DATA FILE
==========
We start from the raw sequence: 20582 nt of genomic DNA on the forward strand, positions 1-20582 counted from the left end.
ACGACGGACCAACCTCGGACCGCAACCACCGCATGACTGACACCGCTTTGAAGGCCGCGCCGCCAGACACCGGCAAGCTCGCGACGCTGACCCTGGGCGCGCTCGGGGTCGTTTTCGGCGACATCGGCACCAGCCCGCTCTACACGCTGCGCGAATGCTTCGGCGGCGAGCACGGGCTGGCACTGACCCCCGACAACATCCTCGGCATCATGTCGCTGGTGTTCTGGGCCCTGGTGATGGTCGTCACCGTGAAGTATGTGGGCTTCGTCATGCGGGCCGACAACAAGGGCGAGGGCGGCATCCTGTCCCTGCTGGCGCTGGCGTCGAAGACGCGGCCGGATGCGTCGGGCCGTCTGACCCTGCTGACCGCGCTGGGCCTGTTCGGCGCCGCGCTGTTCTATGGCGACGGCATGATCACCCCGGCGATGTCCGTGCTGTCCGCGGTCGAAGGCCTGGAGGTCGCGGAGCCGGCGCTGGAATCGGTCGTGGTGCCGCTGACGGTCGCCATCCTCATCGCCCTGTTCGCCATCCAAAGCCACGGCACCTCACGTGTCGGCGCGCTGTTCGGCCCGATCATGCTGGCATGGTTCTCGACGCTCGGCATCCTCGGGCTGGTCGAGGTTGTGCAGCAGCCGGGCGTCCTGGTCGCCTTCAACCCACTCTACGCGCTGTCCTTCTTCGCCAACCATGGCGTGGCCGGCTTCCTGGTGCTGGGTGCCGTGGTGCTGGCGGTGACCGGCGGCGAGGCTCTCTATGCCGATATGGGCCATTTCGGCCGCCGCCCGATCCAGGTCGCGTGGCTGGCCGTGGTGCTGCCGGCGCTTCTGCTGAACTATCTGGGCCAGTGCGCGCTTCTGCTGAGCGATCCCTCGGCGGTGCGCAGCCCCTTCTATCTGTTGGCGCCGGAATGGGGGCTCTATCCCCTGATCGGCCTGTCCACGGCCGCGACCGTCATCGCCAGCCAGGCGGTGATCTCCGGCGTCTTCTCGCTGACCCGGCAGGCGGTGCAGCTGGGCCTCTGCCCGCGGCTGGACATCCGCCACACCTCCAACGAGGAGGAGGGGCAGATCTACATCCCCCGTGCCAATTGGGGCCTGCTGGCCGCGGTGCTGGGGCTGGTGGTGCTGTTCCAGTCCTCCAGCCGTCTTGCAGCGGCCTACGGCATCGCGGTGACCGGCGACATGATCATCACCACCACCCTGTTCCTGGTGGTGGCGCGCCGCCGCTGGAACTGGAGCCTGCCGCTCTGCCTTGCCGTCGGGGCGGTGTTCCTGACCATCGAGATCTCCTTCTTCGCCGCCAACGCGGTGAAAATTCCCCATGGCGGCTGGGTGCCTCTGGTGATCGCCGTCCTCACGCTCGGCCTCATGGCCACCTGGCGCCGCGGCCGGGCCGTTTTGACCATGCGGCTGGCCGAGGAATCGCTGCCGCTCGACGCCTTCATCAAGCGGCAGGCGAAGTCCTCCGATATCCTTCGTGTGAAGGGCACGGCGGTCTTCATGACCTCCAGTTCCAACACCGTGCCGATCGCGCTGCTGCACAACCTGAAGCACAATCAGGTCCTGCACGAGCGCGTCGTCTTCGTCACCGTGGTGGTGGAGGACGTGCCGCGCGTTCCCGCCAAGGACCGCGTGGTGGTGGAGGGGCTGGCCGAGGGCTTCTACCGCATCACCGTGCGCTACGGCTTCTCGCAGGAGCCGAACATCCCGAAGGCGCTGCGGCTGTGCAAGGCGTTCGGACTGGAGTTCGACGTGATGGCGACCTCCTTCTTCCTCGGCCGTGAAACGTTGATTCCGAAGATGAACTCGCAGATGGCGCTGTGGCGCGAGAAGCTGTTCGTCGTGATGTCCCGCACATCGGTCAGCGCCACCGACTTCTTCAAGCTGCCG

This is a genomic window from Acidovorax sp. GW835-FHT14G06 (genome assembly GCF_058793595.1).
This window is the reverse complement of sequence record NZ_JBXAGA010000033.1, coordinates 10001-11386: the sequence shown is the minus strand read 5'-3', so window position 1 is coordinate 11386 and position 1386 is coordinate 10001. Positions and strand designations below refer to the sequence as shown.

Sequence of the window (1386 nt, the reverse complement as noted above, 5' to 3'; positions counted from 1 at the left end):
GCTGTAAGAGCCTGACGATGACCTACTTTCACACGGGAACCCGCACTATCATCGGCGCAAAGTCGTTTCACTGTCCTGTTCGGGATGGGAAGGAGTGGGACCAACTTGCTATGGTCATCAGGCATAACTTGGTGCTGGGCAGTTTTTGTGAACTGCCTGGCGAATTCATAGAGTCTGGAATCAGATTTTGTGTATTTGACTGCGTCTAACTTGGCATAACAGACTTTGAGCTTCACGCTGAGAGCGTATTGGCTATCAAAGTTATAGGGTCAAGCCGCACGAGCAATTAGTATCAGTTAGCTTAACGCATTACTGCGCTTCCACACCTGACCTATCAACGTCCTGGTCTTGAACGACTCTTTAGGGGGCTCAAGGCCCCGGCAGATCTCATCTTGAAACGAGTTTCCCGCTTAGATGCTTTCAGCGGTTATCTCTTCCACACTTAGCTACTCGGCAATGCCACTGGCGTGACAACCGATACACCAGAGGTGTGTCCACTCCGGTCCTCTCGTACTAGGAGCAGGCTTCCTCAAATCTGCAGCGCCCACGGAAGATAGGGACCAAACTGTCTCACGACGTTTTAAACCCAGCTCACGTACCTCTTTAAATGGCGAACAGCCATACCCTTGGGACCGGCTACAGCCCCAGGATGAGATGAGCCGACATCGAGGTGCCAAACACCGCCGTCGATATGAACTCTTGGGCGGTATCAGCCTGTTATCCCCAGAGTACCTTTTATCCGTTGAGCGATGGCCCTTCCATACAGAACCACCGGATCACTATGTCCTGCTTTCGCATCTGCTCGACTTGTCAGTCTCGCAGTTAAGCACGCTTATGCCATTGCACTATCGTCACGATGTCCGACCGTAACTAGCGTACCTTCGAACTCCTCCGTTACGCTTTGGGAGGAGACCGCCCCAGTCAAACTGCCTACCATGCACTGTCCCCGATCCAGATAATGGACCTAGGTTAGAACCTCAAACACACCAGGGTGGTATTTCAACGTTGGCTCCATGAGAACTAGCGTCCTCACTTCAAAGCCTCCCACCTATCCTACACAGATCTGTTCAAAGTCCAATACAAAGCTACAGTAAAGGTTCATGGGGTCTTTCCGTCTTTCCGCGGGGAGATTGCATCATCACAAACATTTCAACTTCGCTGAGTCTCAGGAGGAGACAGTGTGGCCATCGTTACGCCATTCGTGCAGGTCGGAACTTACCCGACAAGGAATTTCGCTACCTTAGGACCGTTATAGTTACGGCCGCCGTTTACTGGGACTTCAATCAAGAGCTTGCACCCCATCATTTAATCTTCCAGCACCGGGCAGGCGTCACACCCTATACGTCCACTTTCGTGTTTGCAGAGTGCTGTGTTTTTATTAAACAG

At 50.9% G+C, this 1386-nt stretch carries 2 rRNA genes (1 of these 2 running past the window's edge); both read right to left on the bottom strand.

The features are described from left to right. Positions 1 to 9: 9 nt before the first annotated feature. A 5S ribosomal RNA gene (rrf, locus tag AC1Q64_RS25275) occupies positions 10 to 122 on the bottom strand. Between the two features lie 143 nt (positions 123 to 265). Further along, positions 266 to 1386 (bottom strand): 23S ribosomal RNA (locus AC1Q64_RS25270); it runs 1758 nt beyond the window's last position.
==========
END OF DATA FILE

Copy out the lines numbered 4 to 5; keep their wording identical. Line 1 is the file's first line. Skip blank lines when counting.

This window is the reverse complement of sequence record NZ_JBXAGA010000033.1, coordinates 10001-11386: the sequence shown is the minus strand read 5'-3', so window position 1 is coordinate 11386 and position 1386 is coordinate 10001. Positions and strand designations below refer to the sequence as shown.

Sequence of the window (1386 nt, the reverse complement as noted above, 5' to 3'; positions counted from 1 at the left end):